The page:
What’s next for DiSARM?

Over the next year, we’re planning to expand the platform to show not just the current malaria risk, but a forecast for the future. We believe Swaziland and Zimbabwe can eliminate malaria and we hope this tool can get them—and other countries—closer to achieving that goal. To learn more, visit disarm.io.

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Posted by amiller in Blog, Causes & Community, Google Earth, Maps
Happy Earth Day, world!

Happy Earth Day, world!

The Earth is more than 4.543 billion years old, home to more than 8.7 million species—and still the only known planet in the universe known to harbor life. That’s right, we’re pretty special.😉  So on Earth Day, let’s all celebrate our planet and learn about ways to help preserve it.  

Today’s Earth Day Doodle tells the story of a friendly fox whose bad dream about about climate change jolts it into action. The fox goes on a quest to care for the Earth—meeting some familiar faces along the way.

Clicking through to Google Search, you’ll see a list of quick and easy tips to help you do your part in saving the planet. Whether it’s planting a tree, conserving energy or carpooling on your way to work, no act is too small.

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Now by searching for “Earth Day” or a similar query, you’ll see a carousel of posts on Google with info on Earth Day events, museum exhibits from Oakland to Switzerland, and history of how Earth Day came to be from the History Channel.

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Teen girls coding at a Change is Made with Code event in New York City

Sometimes a call to action can help motivate your friends and family to get involved and learn about ways to protect the environment. In this spirit, Google’s Made with Code has launched a new environment coding project that calls on teen girls to code a statement about environmental issues they care about. By learning and using the Blockly coding language, these young coders can code personalized statements in support of the critical work of the World Wildlife Fund, The Ocean Agency and the Jane Goodall Institute.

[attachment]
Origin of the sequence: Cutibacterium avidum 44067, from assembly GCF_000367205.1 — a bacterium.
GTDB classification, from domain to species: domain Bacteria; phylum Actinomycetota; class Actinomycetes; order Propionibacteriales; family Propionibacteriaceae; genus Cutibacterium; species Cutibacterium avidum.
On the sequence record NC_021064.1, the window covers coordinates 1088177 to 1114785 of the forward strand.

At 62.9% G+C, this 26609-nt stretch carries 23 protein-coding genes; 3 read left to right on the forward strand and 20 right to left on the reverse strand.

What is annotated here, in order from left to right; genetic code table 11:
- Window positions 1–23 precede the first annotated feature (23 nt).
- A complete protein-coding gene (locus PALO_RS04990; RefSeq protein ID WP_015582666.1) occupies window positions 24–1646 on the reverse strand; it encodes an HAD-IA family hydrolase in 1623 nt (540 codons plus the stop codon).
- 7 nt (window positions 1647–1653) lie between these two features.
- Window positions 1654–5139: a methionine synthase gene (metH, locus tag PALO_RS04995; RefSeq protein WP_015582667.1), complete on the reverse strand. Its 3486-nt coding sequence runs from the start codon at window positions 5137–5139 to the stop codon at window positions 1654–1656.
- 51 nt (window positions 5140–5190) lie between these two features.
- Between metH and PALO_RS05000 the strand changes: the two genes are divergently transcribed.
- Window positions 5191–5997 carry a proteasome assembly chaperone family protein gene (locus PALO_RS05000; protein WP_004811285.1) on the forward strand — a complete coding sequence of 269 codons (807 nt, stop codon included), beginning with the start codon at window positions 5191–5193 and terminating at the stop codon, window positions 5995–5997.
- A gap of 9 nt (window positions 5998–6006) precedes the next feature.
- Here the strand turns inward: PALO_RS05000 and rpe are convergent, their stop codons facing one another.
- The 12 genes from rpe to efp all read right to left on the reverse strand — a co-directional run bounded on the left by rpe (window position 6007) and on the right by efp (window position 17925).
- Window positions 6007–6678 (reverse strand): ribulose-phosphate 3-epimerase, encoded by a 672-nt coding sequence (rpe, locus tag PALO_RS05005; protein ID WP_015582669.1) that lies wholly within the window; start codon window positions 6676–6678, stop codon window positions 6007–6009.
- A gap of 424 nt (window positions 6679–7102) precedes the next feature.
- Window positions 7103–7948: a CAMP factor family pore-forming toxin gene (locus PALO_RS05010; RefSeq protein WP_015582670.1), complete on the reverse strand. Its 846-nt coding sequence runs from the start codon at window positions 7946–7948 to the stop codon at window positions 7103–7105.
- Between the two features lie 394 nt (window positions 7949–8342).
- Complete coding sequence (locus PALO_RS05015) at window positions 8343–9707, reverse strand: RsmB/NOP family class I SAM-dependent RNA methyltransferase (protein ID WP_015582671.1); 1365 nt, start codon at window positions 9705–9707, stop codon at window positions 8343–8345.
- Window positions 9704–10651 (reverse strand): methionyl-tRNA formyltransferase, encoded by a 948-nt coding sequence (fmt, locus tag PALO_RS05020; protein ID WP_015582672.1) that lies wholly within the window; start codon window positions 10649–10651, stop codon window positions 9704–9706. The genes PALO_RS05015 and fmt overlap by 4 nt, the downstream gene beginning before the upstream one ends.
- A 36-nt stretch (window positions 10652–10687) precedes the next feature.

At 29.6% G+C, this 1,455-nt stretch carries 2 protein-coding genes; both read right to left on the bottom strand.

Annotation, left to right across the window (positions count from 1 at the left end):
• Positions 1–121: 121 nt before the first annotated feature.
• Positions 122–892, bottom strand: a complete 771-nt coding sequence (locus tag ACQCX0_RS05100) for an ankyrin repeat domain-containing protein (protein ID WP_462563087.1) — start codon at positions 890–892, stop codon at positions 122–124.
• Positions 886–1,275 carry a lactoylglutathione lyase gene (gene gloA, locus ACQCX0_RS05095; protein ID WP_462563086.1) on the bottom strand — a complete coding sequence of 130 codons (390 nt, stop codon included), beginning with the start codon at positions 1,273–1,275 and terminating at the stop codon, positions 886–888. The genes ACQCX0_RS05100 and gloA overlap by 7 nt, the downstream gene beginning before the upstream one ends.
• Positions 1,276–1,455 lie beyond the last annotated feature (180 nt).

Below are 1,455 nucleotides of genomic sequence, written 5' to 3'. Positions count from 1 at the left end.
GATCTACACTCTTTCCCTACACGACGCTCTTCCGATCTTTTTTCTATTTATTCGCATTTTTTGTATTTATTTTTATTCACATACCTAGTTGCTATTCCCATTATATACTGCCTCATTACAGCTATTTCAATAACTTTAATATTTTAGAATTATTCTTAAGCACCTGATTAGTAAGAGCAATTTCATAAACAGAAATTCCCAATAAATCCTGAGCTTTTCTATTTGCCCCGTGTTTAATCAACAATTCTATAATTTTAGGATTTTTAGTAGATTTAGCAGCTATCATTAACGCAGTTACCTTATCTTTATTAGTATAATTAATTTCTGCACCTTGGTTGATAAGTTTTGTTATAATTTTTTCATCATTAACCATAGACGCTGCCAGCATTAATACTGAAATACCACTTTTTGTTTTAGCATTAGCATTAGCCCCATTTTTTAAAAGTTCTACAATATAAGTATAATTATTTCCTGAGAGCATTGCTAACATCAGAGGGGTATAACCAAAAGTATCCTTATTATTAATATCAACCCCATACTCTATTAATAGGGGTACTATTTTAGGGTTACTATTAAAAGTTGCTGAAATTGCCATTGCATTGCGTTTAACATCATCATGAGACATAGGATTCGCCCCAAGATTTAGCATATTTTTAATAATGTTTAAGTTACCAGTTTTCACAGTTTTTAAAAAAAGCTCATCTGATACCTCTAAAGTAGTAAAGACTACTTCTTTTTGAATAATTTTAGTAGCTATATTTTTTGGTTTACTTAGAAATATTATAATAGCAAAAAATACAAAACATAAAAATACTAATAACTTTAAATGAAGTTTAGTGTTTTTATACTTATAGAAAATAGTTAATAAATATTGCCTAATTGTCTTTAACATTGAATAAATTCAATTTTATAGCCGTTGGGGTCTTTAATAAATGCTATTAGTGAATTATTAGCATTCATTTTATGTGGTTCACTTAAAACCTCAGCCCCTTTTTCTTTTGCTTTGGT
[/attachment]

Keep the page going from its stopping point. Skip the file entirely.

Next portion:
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Coded statements made on madewithcode.com in support of The Ocean Agency, NGO’s World Wildlife Fund and the Jane Goodall Institute

We’ve always supported advocates who are working to protect our environment, and we’re committed to do our part to run Google in a way that works for the planet. We recently shared that we’ll reach 100 percent renewable energy this year, and we continue to push ourselves to run the most energy efficient data centers in the world. You can learn more about these efforts in our Environmental Report.

In the words of Jane Goodall in the new Google Earth: “Only if we understand, will we care. Only if we care, will we help. Only if we help shall all be saved.”

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Posted by amiller in Blog, Causes & Community, Google Earth, Search